The Artist’s Way • Week 5

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Check-in

  1. I did my Morning Pages every day, not always in the morning but every day. Often I’d hit this wall of “what is the point of this?” It feels like a waste of time, a waste of paper, a waste of trees as I struggled to fill three pages. Today, as I was whining about that very thing again, it hit me that this is a process not a product. It matters less what I write but that I write. That I show up. That I honor the commitment I’ve made to myself, that I just fill the pages without expectations of having a breakthrough or insight or even as Julia Cameron calls it a “truth point.”
  2. Even though I took my BFF as my date I’m going to go ahead and count this as my Artist’ s Date and here’s why. I was tempted to turn down this Artist’s Date that was literally gifted to me for free. A student had tickets to Yamato-The Drummers of Japan and offered them to me when she was too sick to use them. My initial response was no. No, I don’t even know who they are. No, I don’t want to go out after having to teach two classes early in the morning. No, I don’t want to drive up there and back late at night. Then I remembered this process of honoring my artist, of playing, of saying yes whenever possible. So, I googled who they were and they looked amazing and I said yes. And it was amazing. The show was engaging on so many levels: visually stunning, I not only heard the music but literally felt it thrumming through my body. It’s made me wonder why my initial reaction to something new is usually no. I am trying to catch myself and saying yes more and more.
  3. Synchronicity: Looking back the one thing I noticed is how I got the tickets. When she realized she couldn’t use them the went on Facebook to find somebody to give them to and I was the first person she saw. I haven’t actually been keeping an eye out for synchronicity so that is something I need to start consciously holding as an intention.
  4. Other issues: This week it felt like I kept this whole process on the back burner. Even though I did my Morning Pages daily, and went on my AD, I feel like I dropped the thread of the theme, of the process this week. I did a couple of the in-chapter exercises early in the week then nothing. Today I did all of the tasks. So it felt like I bookended my week with this work rather than letting it flow through me and around me throughout the week. The good news is I don’t feel bad about it or about me. It’s just something I noticed and thought, “Huh, this isn’t working for me. Let’s change it.”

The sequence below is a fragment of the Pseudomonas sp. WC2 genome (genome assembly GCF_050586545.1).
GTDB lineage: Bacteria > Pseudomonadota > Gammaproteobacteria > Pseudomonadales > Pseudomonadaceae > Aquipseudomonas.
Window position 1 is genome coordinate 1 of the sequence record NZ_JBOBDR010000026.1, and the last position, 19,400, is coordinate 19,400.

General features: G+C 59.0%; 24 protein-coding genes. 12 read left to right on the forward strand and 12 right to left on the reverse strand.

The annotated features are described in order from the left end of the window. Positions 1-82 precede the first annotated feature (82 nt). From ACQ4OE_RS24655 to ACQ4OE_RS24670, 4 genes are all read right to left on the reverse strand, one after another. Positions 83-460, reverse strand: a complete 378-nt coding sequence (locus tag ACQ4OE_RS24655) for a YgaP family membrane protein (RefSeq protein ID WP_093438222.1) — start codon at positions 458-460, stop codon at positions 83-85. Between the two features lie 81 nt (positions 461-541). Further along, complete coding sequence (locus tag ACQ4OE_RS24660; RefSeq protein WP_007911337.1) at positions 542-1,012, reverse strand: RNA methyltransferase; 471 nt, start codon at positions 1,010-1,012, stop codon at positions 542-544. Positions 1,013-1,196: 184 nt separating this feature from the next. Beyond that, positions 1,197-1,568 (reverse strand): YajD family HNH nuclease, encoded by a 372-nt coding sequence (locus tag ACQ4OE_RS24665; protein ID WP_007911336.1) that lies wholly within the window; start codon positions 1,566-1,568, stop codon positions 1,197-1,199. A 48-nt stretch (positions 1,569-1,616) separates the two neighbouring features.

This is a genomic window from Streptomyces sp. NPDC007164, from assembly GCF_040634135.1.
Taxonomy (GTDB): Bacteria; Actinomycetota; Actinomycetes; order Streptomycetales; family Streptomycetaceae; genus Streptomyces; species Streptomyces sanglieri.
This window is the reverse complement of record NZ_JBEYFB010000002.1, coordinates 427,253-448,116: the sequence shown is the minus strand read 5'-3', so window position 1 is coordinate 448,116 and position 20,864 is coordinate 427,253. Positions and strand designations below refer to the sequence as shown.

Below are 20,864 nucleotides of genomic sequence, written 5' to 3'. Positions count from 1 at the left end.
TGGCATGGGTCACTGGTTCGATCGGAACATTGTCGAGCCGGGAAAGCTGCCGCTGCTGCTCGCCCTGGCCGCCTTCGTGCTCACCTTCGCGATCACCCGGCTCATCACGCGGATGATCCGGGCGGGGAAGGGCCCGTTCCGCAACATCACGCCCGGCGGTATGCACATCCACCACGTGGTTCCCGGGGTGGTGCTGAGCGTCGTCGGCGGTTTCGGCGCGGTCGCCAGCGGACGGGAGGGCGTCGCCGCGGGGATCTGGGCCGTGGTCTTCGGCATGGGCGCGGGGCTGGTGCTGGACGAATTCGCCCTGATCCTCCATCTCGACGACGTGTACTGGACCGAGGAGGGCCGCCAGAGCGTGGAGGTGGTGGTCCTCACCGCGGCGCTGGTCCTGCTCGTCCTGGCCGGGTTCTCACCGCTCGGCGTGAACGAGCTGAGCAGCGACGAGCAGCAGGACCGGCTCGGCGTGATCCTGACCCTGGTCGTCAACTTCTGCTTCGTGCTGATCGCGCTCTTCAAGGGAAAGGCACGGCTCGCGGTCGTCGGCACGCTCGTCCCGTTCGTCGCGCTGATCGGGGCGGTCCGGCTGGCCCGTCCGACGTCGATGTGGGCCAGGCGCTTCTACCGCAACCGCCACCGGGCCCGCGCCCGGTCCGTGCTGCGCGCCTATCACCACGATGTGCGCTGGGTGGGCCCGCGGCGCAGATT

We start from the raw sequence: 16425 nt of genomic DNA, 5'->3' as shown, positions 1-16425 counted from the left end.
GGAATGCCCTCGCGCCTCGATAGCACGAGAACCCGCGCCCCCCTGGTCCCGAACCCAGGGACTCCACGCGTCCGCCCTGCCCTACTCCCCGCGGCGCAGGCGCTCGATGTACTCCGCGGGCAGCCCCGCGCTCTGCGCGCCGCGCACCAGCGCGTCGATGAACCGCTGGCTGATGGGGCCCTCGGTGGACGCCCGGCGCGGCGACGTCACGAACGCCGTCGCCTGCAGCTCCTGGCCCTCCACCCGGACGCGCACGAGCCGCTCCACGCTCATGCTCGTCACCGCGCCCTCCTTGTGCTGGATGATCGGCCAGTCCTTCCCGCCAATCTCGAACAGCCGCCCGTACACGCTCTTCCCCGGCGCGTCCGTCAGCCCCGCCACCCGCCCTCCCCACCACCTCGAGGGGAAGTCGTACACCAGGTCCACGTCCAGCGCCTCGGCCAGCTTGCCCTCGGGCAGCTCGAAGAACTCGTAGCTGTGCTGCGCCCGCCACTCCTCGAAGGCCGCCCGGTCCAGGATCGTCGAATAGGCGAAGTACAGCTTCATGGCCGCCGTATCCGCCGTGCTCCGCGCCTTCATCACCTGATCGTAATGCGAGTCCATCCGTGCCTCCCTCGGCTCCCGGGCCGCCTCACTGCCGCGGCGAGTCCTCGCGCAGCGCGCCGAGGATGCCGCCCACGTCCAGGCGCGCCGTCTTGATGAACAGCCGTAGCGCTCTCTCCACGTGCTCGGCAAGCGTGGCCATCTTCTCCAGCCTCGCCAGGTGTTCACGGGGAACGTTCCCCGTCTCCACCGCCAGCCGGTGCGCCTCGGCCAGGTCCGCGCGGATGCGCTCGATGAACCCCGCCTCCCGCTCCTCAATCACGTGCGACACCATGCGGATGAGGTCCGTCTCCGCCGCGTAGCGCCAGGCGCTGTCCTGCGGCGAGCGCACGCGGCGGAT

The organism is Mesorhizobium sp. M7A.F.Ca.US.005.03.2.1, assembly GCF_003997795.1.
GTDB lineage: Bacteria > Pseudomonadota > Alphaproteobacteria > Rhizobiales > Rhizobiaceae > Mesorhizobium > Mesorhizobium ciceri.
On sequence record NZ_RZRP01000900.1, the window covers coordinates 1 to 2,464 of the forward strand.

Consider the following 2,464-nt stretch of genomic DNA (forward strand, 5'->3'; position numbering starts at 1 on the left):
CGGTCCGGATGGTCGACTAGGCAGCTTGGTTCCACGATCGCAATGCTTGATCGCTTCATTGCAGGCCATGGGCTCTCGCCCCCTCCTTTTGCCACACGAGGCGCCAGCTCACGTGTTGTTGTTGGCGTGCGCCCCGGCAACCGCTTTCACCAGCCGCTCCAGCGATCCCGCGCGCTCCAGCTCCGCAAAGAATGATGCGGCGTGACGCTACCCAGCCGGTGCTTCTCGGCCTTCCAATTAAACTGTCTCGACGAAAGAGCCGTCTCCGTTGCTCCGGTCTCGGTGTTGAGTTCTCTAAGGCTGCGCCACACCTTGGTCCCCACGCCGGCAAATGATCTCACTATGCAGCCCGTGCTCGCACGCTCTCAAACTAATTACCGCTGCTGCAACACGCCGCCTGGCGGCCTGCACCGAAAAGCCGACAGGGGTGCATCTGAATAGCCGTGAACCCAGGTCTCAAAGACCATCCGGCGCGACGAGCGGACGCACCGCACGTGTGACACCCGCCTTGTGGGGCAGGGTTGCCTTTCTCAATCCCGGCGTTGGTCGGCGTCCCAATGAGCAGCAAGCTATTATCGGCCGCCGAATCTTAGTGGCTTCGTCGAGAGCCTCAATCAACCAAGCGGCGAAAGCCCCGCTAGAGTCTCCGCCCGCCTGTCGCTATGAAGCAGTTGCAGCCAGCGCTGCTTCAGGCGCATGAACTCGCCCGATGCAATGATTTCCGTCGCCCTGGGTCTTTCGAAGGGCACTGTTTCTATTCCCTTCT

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Another Circle Around TAW.

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I am doing “The Artist’s Way.” Again.

Probably my third or fourth time over the years. But this time it feels different.

Usually I turn to it when I am feeling stuck or exasperated with my lack of creative progress. But that is not the case at all this time around. I have written something everything single day since January 1, 2016. I wrote over eighty thousand words on my novel last year. I have about sixty thousand on a YA fantasy I have been revisiting this year. I am teaching eight yoga classes a week, feeling connected to my own practice as well to my students. I’ve been vegan since July of 2017 and I’ve lost about thirty pounds.

So, I am not stuck.

So why the lure of TAW now?

I think I want the playfulness of it. The nurturing aspect of the whole process. And that is even more available now that I am doing it with a group. I posted to my FaceBook page that I was going to do TAW in the new year to see if anyone was interested in doing it with me. Many people were. We now have a group of about 20 phenomenal woman from across the state and country moving through the tasks, Morning Pages and Artist’s Dates together. It’s a beautiful thing to witness and be part of.